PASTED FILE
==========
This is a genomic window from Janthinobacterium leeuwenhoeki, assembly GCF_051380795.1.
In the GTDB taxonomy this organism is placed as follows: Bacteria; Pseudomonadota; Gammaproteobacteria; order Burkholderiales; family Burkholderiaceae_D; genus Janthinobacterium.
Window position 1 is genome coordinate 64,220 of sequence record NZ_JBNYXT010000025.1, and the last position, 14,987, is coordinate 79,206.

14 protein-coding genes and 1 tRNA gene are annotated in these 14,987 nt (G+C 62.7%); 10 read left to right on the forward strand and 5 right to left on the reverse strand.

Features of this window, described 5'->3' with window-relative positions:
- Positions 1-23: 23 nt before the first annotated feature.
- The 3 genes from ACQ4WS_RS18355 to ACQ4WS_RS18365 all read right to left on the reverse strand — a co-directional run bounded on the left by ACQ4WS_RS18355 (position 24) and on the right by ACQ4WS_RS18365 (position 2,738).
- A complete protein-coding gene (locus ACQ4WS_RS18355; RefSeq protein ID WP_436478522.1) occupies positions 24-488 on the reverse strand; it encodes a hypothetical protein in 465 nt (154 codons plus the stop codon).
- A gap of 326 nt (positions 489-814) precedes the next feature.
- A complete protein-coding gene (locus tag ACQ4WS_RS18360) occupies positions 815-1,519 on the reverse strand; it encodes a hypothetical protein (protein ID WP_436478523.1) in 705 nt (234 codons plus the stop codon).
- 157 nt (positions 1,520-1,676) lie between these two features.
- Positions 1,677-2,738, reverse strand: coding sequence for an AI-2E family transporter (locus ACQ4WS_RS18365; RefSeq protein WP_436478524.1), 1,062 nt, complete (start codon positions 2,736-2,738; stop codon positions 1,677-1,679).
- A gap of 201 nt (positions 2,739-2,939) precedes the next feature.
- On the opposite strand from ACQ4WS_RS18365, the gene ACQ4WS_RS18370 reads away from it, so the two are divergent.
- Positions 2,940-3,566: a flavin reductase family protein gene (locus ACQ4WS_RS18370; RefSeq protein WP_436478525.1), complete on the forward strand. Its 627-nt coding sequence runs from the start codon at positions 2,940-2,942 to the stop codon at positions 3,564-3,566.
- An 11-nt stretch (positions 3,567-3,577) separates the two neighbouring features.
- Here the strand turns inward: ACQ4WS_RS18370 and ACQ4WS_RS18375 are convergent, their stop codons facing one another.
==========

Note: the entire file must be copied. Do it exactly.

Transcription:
This is a genomic window from Janthinobacterium leeuwenhoeki, assembly GCF_051380795.1.
In the GTDB taxonomy this organism is placed as follows: Bacteria; Pseudomonadota; Gammaproteobacteria; order Burkholderiales; family Burkholderiaceae_D; genus Janthinobacterium.
Window position 1 is genome coordinate 64,220 of sequence record NZ_JBNYXT010000025.1, and the last position, 14,987, is coordinate 79,206.

14 protein-coding genes and 1 tRNA gene are annotated in these 14,987 nt (G+C 62.7%); 10 read left to right on the forward strand and 5 right to left on the reverse strand.

Features of this window, described 5'->3' with window-relative positions:
- Positions 1-23: 23 nt before the first annotated feature.
- The 3 genes from ACQ4WS_RS18355 to ACQ4WS_RS18365 all read right to left on the reverse strand — a co-directional run bounded on the left by ACQ4WS_RS18355 (position 24) and on the right by ACQ4WS_RS18365 (position 2,738).
- A complete protein-coding gene (locus ACQ4WS_RS18355; RefSeq protein ID WP_436478522.1) occupies positions 24-488 on the reverse strand; it encodes a hypothetical protein in 465 nt (154 codons plus the stop codon).
- A gap of 326 nt (positions 489-814) precedes the next feature.
- A complete protein-coding gene (locus tag ACQ4WS_RS18360) occupies positions 815-1,519 on the reverse strand; it encodes a hypothetical protein (protein ID WP_436478523.1) in 705 nt (234 codons plus the stop codon).
- 157 nt (positions 1,520-1,676) lie between these two features.
- Positions 1,677-2,738, reverse strand: coding sequence for an AI-2E family transporter (locus ACQ4WS_RS18365; RefSeq protein WP_436478524.1), 1,062 nt, complete (start codon positions 2,736-2,738; stop codon positions 1,677-1,679).
- A gap of 201 nt (positions 2,739-2,939) precedes the next feature.
- On the opposite strand from ACQ4WS_RS18365, the gene ACQ4WS_RS18370 reads away from it, so the two are divergent.
- Positions 2,940-3,566: a flavin reductase family protein gene (locus ACQ4WS_RS18370; RefSeq protein WP_436478525.1), complete on the forward strand. Its 627-nt coding sequence runs from the start codon at positions 2,940-2,942 to the stop codon at positions 3,564-3,566.
- An 11-nt stretch (positions 3,567-3,577) separates the two neighbouring features.
- Here the strand turns inward: ACQ4WS_RS18370 and ACQ4WS_RS18375 are convergent, their stop codons facing one another.